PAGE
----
Richard Francis unveils his new book on Fruitlands at the Concord Bookshop

Yet another new book on the Alcotts has been released, this one written by British scholar and professor Richard Francis. Entitled Fruitlands The Alcott Family and Their Search for Utopia, this book is destined to be the definitive work on the failed Fruitlands experiment conducted by Bronson Alcott (with wife and daughters including young Louisa), Charles Lane and several others. You can read a summary of the book here.

The research on this book is thorough and exhaustive and it was so stimulating to attend a lecture on the Alcotts that was not geared towards beginners! Francis is charming and witty, and very passionate about his subject. The main thing he did for me was answer the question that has plagued me about Fruitlands: why is so much ink spent on a community that failed miserably after only 6 months? Francis answers that question in his book, and hinted at it during his fascinating lecture.

Francis has written several other fiction and non-fiction works including Transcendental Utopias: Individual and Community at Brook Farm, Fruitlands and Walden (a study of ideas in 1840s New England). He did his PhD on the social thinking of the New England Transcendentalists at Exeter University.

Right away I knew I was in a different world and a pretty intimidating one at that (as I am no academic)! This book will not be a quick read and rather than do a quick review, I will instead do a reading diary (to coin a phrase from our friend Jillian :-)) like I did on May Alcott Nieriker’s memoir. Richard Francis’ lecture at the Concord Bookshop was full of fascinating information and I wrote 5 pages of notes as quickly as I could to capture all the great information he was giving. I felt like I was in school again and it felt great!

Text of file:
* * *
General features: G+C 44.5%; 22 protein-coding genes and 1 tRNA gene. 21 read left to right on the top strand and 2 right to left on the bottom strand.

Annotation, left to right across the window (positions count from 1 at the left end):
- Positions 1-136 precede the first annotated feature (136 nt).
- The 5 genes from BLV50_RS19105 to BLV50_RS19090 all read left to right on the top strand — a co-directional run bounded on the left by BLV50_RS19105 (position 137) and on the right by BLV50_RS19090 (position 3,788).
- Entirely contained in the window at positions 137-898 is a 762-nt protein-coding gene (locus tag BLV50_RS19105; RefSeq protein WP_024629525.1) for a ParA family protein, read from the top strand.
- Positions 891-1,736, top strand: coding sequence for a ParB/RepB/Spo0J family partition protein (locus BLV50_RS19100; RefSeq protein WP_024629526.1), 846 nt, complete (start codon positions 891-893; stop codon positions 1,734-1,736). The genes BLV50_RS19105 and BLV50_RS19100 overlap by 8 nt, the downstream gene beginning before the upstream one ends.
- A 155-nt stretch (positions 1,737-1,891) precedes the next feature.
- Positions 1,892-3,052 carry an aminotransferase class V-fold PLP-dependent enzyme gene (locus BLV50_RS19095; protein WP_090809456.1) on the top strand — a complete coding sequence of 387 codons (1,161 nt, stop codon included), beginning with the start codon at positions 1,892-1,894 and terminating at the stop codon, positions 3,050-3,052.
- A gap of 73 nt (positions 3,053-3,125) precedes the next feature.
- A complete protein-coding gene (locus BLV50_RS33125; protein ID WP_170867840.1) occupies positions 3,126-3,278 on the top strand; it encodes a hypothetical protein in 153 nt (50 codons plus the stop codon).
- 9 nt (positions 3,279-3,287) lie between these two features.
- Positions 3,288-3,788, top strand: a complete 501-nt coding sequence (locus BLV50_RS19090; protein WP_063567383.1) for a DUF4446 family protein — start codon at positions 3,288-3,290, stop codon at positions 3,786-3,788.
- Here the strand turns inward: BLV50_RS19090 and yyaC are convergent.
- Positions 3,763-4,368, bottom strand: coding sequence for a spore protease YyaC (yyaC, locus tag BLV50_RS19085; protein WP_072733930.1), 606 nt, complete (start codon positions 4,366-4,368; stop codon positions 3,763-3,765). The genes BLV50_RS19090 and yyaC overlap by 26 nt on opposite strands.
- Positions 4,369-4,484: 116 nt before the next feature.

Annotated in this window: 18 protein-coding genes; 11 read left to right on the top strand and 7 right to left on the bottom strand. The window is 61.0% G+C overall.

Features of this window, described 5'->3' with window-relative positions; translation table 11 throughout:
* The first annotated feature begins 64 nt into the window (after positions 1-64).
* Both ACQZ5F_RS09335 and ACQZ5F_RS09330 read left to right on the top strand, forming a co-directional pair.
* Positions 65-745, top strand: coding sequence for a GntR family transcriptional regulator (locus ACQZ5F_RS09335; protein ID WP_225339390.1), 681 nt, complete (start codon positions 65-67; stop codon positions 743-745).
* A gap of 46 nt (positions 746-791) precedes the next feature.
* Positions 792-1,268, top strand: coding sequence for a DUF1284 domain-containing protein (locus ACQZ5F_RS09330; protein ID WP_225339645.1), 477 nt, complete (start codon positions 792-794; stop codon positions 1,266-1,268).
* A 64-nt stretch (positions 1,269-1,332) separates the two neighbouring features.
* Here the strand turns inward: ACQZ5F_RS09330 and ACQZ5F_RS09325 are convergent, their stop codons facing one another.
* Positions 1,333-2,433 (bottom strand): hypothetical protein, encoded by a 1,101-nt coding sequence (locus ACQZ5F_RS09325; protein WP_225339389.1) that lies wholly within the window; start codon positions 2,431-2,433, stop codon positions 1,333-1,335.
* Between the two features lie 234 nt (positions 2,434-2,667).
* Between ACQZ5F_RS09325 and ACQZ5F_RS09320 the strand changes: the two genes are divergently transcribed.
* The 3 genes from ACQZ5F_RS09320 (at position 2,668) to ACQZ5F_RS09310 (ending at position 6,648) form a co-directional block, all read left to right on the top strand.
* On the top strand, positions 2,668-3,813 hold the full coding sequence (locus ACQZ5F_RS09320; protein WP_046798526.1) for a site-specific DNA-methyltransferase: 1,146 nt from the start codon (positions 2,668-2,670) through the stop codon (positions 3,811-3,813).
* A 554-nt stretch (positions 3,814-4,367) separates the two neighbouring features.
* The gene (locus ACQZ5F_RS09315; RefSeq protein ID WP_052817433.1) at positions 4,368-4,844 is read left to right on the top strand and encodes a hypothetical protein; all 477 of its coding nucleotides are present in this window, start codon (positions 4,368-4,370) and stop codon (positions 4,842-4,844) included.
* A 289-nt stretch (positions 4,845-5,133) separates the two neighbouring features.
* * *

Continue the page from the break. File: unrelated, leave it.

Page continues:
(p.s. I will also start a reading diary on Susan Cheever’s book rather than do a review – I’ve been taking notes on that one too.)

I only wish school had been this interesting when I was in school!

Here’s a slide show of pictures I took at the book signing. And of course, I got my book signed too. 🙂

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5 Replies to “Richard Francis unveils his new book on Fruitlands at the Concord Bookshop”

  1. “In some respects they were grim fundamentalists; in others, the ancestors of twentieth century hippies…” I love this view on the “Fruitlanders. I remember that when I first read about transcendental principles and teachings – I thought immediately of my friend who is a vegan, and I was amazed by the discovery that trend of not eating products of animals is not fashion of 20th or 21st century. Louisa’s father’s friends were practicing it in mid-19th century New England. 🙂

    I read Louisa’s “Transcendental Wild Oats” and that essay could also be reviewed as “a tragic-comic tale of hapless blundering and high idealism.” Critics say she made it satirical to deal more easily with her childhood trauma and that makes sense to me. I would love to read Richard Francis’ book to see what a male scholar says about it, with time distance and more objective point of view, not focusing on experiment’s effect on Louisa. I look forward to your “reading diary” posts about it. 🙂

  2. I look forward to hearing your thoughts about this, too. I’m so enjoying your blog. It’s wonderful to have a Partner in Alcott. Though I’m not obsessed — my obsessions have been elsewhere — I’m certainly very, very fond. I’ve now dug out Little Women and am reading it again (is this the 30th time? I tend to reread it, along with Little Men and Jo’s Boys, almost every year). Thanks for the pleasures!

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